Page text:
Fake ‘Socialism’ Ends in Albania
The dramatic events in Eastern Europe in 1989 and 1990 found at first little echo in Albania, the small Balkan state which had often been described as one of the last strongholds of Stalinism. Over the last nine months, however, political and economic changes have affected Albania too, though, as elsewhere, it remains to be seen just how far-reaching they are.
For many years. Albania was isolated politically as well as geographically. It had diplomatic relations with neither Russia nor America, and was the only East European state to support the Chinese government in the Sino-Soviet dispute. The country was ruled in classic Bolshevik style. The Party of Labour (the “Communists”) ruled with an iron fist, and the Party Leader, Enver Hoxha, was a brutal dictator. Industry was state-owned, workers laboured long hours for a pittance, rationing was widespread, there was a ubiquitous secret police, and any speaking out of line was ruthlessly punished.
Relations with China gradually deteriorated in the 1970s, as China became more friendly with the USA and Yugoslavia. A number of Albanian leaders were removed from office after the arrest of the “Gang of Four” in China in 1976, as Hoxha sought to defend his position. He died in 1985, to be succeeded by his deputy, Ramiz Alia.
Hoxha’s policies had in fact become slightly more flexible in his last few years, as the drive for economic development made closer links with other countries imperative. Diplomatic and trading ties were begun with a number of states, and the border with Greece, which had been closed since the Second World War. was reopened. Albania was also linked for the first time with the European rail network. Italian ships were allowed to call at the Albanian port of Durres. Under Alia, these policies were continued, as Albania received valuable foreign exchange through export of oil and iron ore.
These developments proceeded only slowly until last year. Then comprehensive new laws were passed, decentralizing the economy and permitting overseas investment and some kinds of private enterprise. The UN Secretary General visited Albania, and so did a top Chinese leader, no doubt passing on advice about the economic reforms in China. The state-capitalist regime in Albania was being relaxed just a little, its inefficiency being plain for all to see.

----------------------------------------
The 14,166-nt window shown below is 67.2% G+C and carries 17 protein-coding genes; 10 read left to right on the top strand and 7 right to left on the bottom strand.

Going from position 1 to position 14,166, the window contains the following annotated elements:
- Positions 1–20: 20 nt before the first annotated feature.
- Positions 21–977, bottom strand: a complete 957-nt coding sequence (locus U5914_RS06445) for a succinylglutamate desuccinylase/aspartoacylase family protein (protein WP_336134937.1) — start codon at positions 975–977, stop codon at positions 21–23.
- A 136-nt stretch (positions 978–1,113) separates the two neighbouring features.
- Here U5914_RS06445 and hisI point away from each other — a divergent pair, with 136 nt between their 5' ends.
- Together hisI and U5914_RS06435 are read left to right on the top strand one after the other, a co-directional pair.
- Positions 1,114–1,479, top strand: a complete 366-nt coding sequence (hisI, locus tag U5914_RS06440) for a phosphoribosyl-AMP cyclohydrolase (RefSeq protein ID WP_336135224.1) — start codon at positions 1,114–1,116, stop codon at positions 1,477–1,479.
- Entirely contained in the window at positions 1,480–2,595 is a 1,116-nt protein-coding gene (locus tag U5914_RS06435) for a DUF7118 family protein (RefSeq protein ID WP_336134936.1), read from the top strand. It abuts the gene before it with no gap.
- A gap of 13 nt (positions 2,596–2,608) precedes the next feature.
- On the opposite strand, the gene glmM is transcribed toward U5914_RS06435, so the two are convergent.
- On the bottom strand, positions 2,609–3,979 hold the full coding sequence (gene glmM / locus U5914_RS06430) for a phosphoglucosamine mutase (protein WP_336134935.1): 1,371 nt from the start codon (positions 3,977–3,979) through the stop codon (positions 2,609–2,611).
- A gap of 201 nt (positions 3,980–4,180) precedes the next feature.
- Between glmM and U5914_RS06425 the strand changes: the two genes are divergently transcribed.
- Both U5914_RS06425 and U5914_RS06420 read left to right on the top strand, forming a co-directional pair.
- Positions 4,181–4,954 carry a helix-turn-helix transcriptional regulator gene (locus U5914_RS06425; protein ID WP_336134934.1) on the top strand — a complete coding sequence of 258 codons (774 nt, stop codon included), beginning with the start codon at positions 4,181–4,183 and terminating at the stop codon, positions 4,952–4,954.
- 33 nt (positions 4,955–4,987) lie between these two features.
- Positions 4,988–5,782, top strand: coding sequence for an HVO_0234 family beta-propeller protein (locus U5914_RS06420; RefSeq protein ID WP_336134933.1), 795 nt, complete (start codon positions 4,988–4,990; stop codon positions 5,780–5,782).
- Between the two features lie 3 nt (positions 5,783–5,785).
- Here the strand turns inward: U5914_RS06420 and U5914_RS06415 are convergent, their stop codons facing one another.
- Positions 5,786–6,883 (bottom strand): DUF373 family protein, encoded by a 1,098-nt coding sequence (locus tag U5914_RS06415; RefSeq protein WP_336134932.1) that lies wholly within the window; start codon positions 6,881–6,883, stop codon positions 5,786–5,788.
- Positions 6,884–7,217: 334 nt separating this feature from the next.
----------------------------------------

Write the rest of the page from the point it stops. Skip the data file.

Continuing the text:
At the same time, the Party of Labour was supposedly made more democratic, but it (and its leaders) retained a stranglehold on power. Then last December things began to move faster. There were demonstrations on the streets, and Alia had to concede the formation of opposition parties and “free” elections for 31 March this year. But this did not defuse the situation, and the strikes and demos continued. In February a giant statue of Hoxha in the capital was pulled down—in the circumstances, a highly symbolic action in a country where there were still few ways of expressing political opposition. Another possibility was emigration, and many Albanians hijacked ships and fled to Italy across the Adriatic, though many were forcibly sent back.
The March elections gave the Party of Labour a majority, with two-thirds of the parliamentary seats. But their success was confined to the countryside, and in the towns the opposition (spearheaded by the Democratic Party) won most of the votes. Even Alia failed to be elected in Tirana. But around two-thirds of the population live in small villages where the Democratic Party, which had been in existence for less than four months, could make little impact. The election result was greeted by violent protests in the towns, and at least three protestors were killed by police.
A new constitution was published, abandoning all the spurious claims to being socialist and allowing private businesses to be set up (but few people had the resources to do so). In May a general strike began, and workers demanded pay rises of up to 100 percent, far more than the government was prepared to offer. The Party of Labour was split, with Alia prepared to give more concessions, while hardliners who still revered Hoxha set themselves against any changes whatsoever. At the beginning of June the government collapsed, unable to stop the strikes or restore order. A coalition government took control, run by the Democrats and the “Socialists” (as the Party of Labour has been misleadingly renamed). New elections are to be held next summer, while the government tries to tackle the appalling economic problems and the expectations aroused by the dramatic events of the last six months.
It is too early to know what will transpire in Albania, and clearly a lot can happen between now and next years elections. Popular support for the various parties may fluctuate widely, and the old ruling class will be challenged by the new private capitalists. Ordinary workers have gained some freedom to protest and organise. Yet again the failure of state capitalism has been exposed, and the rapidity of political change has been remarkable. In whatever guise. Albania is likely to be integrated more and more clearly into the world capitalist system.